Wi15 Keynote: “Bookselling and Liberation: Black Bookstores in America, From the ’60s to the Present”

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The 2020 Winter Institute keynote event “Bookselling and Liberation: Black Bookstores in America, from the ’60s to the Present” invited attendees to learn about the operations of Black bookstores in the U.S. throughout history.

Appearing on stage for the keynote were W. Paul Coates of Black Classic Press in Baltimore, Maryland; Shirikiana Aina Gerima of Sankofa Video Books and Cafe in Washington, D.C.; Judy Richardson of Student Nonviolent Coordinating Committee in Atlanta, Georgia; and Nati Kamau-Nataki of Everyone’s Place in Baltimore. The event was moderated by Joshua Clark Davis, author of From Head Shops to Whole Foods: The Rise and Fall of Activist Entrepreneurs (Columbia University Press).

From left: W. Paul Coates, Judy Richardson, Joshua Clark Davis, Nati Kamau-Nataki, and Shirikiana Aina Gerima
From left: W. Paul Coates, Judy Richardson, Joshua Clark Davis, Nati Kamau-Nataki, and Shirikiana Aina Gerima

Davis began by sharing a brief history of Black bookstores in the U.S. during the late 1960s, a time of global and national upheaval. In his research, Davis came across a one-page directive from FBI detective J. Edgar Hoover; amidst all that was going on in the world, said Davis, “the ‘menace’ Hoover wanted to warn his colleagues about was Black independent booksellers.”

Hoover went on to encourage the surveillance of Black bookstores. While evidence of this surveillance exists for half a dozen U.S. cities, Davis said, the number is likely higher because official FBI records are not available. Davis was able to uncover FBI records on Paul Coates and his business in Baltimore, in addition to Drum and Spear in Washington, D.C.

“These Black radical bookstores were part of a larger movement,” said Davis, and they emerged from social movements in the ’60s and ’70s, including civil rights, Black power, feminism, environmentalism, and the peace movement.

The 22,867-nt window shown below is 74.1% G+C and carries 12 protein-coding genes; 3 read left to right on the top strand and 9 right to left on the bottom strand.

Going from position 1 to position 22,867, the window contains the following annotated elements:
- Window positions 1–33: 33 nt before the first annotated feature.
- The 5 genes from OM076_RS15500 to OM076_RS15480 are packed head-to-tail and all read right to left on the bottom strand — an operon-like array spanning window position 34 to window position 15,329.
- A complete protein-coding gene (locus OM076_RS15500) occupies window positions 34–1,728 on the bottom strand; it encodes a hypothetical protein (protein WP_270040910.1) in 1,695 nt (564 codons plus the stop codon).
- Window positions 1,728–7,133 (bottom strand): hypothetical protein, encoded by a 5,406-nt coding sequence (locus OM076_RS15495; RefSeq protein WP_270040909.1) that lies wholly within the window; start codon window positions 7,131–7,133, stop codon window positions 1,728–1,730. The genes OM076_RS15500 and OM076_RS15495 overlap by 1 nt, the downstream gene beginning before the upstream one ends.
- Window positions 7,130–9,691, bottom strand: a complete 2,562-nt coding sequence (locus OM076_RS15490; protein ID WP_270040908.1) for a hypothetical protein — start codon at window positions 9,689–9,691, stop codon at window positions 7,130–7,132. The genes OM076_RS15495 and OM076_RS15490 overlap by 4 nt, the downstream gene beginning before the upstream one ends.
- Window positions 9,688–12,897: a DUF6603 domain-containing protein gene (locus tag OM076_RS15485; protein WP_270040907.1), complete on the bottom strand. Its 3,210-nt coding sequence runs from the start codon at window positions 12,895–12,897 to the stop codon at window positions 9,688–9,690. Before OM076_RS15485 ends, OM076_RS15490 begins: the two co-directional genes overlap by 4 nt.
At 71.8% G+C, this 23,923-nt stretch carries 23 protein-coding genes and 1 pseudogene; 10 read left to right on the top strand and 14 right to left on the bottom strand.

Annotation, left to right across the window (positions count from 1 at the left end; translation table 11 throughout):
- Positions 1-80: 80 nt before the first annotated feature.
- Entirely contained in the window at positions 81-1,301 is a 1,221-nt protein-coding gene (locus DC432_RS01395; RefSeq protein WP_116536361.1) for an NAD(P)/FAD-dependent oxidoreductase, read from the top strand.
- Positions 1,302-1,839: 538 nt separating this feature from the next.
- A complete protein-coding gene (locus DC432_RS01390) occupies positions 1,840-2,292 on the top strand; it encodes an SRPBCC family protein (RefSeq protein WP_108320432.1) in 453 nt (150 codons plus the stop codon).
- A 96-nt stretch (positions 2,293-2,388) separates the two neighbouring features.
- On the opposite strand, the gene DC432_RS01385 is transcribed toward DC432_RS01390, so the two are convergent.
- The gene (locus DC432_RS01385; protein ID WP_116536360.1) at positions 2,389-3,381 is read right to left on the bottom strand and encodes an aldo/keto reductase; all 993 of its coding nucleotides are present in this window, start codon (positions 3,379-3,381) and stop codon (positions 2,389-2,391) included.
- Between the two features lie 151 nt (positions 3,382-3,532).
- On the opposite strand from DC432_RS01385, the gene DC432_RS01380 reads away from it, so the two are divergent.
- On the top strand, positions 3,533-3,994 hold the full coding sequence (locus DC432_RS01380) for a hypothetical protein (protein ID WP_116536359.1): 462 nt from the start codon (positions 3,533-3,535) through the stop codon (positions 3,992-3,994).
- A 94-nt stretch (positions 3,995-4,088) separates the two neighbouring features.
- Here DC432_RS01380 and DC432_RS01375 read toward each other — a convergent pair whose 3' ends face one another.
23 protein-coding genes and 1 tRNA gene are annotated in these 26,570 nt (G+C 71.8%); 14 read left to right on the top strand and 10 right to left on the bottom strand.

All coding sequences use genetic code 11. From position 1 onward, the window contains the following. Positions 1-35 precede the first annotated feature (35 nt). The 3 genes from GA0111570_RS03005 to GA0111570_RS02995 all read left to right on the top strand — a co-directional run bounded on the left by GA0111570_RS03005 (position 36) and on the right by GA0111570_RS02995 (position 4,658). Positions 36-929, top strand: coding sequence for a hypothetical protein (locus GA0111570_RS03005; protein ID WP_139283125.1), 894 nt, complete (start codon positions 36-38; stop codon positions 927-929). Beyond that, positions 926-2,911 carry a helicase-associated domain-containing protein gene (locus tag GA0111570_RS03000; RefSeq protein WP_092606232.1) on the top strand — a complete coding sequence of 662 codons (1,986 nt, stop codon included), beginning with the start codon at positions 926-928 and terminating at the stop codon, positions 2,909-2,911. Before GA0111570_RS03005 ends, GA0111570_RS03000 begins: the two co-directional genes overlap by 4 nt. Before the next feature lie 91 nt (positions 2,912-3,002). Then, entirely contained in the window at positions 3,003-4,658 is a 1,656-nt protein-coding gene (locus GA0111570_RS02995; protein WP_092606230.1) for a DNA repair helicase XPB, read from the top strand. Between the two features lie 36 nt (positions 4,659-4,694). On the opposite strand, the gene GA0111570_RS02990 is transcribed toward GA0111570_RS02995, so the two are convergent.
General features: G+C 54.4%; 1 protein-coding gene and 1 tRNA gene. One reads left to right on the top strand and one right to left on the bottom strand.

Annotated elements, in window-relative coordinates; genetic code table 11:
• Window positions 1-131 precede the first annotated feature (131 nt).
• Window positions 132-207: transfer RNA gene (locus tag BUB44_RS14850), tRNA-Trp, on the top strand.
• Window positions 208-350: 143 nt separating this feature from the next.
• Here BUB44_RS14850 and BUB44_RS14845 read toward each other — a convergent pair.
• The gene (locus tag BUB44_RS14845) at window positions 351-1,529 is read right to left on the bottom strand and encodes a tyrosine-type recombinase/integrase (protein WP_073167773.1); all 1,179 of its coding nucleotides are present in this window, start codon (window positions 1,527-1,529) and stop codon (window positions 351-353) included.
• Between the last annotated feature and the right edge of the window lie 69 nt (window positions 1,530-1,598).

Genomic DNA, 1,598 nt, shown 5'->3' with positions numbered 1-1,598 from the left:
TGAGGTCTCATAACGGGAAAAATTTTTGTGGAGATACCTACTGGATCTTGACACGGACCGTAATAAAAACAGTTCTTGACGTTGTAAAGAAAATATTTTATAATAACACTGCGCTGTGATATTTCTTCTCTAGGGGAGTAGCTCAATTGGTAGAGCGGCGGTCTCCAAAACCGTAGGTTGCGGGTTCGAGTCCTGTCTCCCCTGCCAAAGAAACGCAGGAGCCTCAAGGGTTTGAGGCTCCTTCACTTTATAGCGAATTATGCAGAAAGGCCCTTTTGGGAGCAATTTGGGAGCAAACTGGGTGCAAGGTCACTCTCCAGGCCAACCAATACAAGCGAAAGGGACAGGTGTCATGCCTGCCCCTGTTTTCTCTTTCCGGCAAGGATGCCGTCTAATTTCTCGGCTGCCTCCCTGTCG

Black bookstores faced a tremendous amount of legal persecution, but were booming by the end of the 1960s, said Davis. At the start of the decade, there were roughly a dozen Black-owned bookstores in the U.S. By the end of the ’60s that number had risen to about 50, and then to about 75 by the mid-1970s. “These stores promoted African American political education and knowledge of self through journals,” Davis noted. “They lured customers with some of the bestselling titles of Black power of the day, everything from the Autobiography of Malcolm X to Eldridge Cleaver’s Soul on Ice, and lots of chapbooks by poets like Sonia Sanchez and Nikki Giovanni. The stores represented a new generation of Black public spaces and welcomed a wide range of customers from communities, activists, and curious passersby.”

Throughout more recent decades, Black bookstores have experienced resurgences and recessions coinciding with the Black power movement, noted Davis; while the number of stores receded in ’70s and ’80s, they also experienced a revival in the late ’80s to early ’90s. Like many other indie bookstores in the 2000s, the number of Black bookstores dropped, but are again seeing a notable comeback today.

Davis went on to ask the speakers how and why they got into bookselling.

Gerima said that her business, Sankofa Video Books and Cafe, which she owns with her husband, would not exist if it weren’t for Coates of Black Classic Press and Kamau-Nataki of Everyone’s Place, as they were early supporters of her store.

Sankofa began as a place where Gerima and her husband planned to sell the indie films they created, she said, and evolved into a bookstore from there. “We thought it was a fantastic idea to put good literature and good movies together, and then to develop this audience of people who expected high quality for both,” she said. The store is named after the movie she and her husband filmed together just before opening; the store also now has a cafe.

Kamau-Nataki and his wife got into bookselling when they were still students, he shared, and both were impacted by the miseducation in their area and “how it’s connected with [their] powerlessness as a people.” Said Kamau-Nataki, “We thought we could change that by going on the street corners and selling books to young brothers and sisters. That’s how we got into bookselling.”

Richardson, speaking on behalf of the organizers of the Student Nonviolent Coordinating Committee (SNCC), said that she and other organizers had been working in the Southern civil rights movement since the 1960s, and had then moved to D.C. in 1968 to continue that work in other ways.

“All of us who started Drum and Spear Bookstore saw it as an extension of the work we’d been doing in SNCC and the Southern movement,” said Richardson. SNCC began as an organization of young people who started the sit-ins in 1960 on Black campuses around the southern U.S., who were then brought together by Ella Baker.